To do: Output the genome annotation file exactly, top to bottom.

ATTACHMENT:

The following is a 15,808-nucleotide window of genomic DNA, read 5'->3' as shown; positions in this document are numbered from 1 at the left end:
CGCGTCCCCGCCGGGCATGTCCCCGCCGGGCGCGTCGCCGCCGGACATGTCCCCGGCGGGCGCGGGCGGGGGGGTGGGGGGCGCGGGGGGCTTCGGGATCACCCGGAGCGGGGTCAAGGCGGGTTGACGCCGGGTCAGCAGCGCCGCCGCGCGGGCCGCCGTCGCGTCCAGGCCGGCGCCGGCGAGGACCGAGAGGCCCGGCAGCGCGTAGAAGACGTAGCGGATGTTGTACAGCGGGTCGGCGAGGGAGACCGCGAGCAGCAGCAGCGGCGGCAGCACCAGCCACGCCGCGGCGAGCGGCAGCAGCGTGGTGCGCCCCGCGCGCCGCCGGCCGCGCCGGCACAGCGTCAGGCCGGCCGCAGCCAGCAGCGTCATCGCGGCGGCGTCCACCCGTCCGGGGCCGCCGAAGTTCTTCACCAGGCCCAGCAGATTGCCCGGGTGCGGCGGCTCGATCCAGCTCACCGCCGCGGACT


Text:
The following is a 15,808-nucleotide window of genomic DNA, read 5'->3' as shown; positions in this document are numbered from 1 at the left end:
CGCGTCCCCGCCGGGCATGTCCCCGCCGGGCGCGTCGCCGCCGGACATGTCCCCGGCGGGCGCGGGCGGGGGGGTGGGGGGCGCGGGGGGCTTCGGGATCACCCGGAGCGGGGTCAAGGCGGGTTGACGCCGGGTCAGCAGCGCCGCCGCGCGGGCCGCCGTCGCGTCCAGGCCGGCGCCGGCGAGGACCGAGAGGCCCGGCAGCGCGTAGAAGACGTAGCGGATGTTGTACAGCGGGTCGGCGAGGGAGACCGCGAGCAGCAGCAGCGGCGGCAGCACCAGCCACGCCGCGGCGAGCGGCAGCAGCGTGGTGCGCCCCGCGCGCCGCCGGCCGCGCCGGCACAGCGTCAGGCCGGCCGCAGCCAGCAGCGTCATCGCGGCGGCGTCCACCCGTCCGGGGCCGCCGAAGTTCTTCACCAGGCCCAGCAGATTGCCCGGGTGCGGCGGCTCGATCCAGCTCACCGCCGCGGACT